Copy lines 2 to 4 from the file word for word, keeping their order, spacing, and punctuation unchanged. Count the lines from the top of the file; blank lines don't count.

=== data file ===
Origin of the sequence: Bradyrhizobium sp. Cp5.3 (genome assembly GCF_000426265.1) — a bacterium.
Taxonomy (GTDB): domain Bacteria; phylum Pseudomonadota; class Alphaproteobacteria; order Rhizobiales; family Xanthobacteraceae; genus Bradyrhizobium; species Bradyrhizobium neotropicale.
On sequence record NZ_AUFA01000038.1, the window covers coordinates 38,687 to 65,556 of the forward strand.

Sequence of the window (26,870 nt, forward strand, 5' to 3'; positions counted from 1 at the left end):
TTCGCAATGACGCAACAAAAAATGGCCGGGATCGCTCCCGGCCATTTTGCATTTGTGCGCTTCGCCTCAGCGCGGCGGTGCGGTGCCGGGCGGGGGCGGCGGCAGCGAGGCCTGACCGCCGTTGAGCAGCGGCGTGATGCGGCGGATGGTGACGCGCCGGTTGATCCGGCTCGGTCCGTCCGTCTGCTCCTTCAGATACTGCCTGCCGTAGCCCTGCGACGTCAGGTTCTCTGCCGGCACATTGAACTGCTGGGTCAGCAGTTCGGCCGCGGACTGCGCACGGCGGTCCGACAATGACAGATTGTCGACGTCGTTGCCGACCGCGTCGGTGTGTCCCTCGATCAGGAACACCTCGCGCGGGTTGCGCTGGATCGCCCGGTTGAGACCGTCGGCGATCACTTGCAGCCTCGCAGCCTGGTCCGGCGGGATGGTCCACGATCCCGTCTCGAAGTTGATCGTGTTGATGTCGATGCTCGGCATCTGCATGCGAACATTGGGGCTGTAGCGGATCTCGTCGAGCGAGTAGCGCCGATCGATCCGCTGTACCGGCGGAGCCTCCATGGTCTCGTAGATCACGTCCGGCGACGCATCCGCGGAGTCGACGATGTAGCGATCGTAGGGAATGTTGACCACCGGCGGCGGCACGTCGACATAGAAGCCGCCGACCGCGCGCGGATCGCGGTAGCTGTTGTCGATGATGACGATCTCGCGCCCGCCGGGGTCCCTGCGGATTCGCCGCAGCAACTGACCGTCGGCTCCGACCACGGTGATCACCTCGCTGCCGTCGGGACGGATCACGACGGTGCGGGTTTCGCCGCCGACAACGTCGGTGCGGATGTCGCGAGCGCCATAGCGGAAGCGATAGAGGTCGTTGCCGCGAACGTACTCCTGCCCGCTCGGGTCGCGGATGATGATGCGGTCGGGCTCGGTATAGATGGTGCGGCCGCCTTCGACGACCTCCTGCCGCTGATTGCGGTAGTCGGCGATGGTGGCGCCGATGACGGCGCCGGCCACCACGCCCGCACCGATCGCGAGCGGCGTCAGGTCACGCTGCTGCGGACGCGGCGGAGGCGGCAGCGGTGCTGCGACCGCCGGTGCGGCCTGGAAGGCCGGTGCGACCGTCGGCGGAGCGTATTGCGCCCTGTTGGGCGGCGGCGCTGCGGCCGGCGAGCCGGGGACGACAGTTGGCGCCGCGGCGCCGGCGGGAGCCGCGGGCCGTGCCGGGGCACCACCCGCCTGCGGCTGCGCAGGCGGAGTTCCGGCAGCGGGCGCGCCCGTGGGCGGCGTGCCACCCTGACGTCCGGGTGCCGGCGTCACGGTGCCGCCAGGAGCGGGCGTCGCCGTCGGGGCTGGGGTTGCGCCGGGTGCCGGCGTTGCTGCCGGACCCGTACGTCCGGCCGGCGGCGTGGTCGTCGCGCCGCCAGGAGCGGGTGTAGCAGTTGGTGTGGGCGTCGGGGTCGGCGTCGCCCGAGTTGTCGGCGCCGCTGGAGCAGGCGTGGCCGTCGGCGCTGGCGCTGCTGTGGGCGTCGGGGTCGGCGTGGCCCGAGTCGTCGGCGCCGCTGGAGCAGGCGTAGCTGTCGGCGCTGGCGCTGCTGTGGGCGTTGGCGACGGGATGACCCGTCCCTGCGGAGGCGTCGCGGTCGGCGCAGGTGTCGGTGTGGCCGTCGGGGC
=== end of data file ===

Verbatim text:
Taxonomy (GTDB): domain Bacteria; phylum Pseudomonadota; class Alphaproteobacteria; order Rhizobiales; family Xanthobacteraceae; genus Bradyrhizobium; species Bradyrhizobium neotropicale.
On sequence record NZ_AUFA01000038.1, the window covers coordinates 38,687 to 65,556 of the forward strand.

Sequence of the window (26,870 nt, forward strand, 5' to 3'; positions counted from 1 at the left end):